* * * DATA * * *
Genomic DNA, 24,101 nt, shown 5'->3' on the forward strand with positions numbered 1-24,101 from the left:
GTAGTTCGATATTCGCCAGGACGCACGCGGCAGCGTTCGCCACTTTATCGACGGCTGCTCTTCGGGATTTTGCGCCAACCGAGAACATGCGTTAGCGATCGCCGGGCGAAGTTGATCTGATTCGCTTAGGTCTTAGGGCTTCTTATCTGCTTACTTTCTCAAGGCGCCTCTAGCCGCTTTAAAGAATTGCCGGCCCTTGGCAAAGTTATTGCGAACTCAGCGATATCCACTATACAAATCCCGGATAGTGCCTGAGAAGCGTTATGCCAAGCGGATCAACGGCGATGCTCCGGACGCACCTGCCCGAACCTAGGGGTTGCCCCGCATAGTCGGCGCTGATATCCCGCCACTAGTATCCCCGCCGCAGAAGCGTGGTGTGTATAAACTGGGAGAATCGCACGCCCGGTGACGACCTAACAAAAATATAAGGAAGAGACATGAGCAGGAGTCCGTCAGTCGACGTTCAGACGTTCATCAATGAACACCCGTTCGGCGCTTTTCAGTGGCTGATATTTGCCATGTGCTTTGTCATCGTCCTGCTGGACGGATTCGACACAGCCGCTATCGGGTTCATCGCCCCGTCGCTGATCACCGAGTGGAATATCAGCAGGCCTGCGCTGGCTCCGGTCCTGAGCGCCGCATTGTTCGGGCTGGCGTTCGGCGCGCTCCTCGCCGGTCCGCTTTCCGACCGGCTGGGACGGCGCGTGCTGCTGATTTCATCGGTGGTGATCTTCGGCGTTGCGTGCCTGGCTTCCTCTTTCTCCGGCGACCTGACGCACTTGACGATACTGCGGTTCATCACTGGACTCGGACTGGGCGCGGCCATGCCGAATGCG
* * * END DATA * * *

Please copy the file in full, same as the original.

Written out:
Genomic DNA, 24,101 nt, shown 5'->3' on the forward strand with positions numbered 1-24,101 from the left:
GTAGTTCGATATTCGCCAGGACGCACGCGGCAGCGTTCGCCACTTTATCGACGGCTGCTCTTCGGGATTTTGCGCCAACCGAGAACATGCGTTAGCGATCGCCGGGCGAAGTTGATCTGATTCGCTTAGGTCTTAGGGCTTCTTATCTGCTTACTTTCTCAAGGCGCCTCTAGCCGCTTTAAAGAATTGCCGGCCCTTGGCAAAGTTATTGCGAACTCAGCGATATCCACTATACAAATCCCGGATAGTGCCTGAGAAGCGTTATGCCAAGCGGATCAACGGCGATGCTCCGGACGCACCTGCCCGAACCTAGGGGTTGCCCCGCATAGTCGGCGCTGATATCCCGCCACTAGTATCCCCGCCGCAGAAGCGTGGTGTGTATAAACTGGGAGAATCGCACGCCCGGTGACGACCTAACAAAAATATAAGGAAGAGACATGAGCAGGAGTCCGTCAGTCGACGTTCAGACGTTCATCAATGAACACCCGTTCGGCGCTTTTCAGTGGCTGATATTTGCCATGTGCTTTGTCATCGTCCTGCTGGACGGATTCGACACAGCCGCTATCGGGTTCATCGCCCCGTCGCTGATCACCGAGTGGAATATCAGCAGGCCTGCGCTGGCTCCGGTCCTGAGCGCCGCATTGTTCGGGCTGGCGTTCGGCGCGCTCCTCGCCGGTCCGCTTTCCGACCGGCTGGGACGGCGCGTGCTGCTGATTTCATCGGTGGTGATCTTCGGCGTTGCGTGCCTGGCTTCCTCTTTCTCCGGCGACCTGACGCACTTGACGATACTGCGGTTCATCACTGGACTCGGACTGGGCGCGGCCATGCCGAATGCG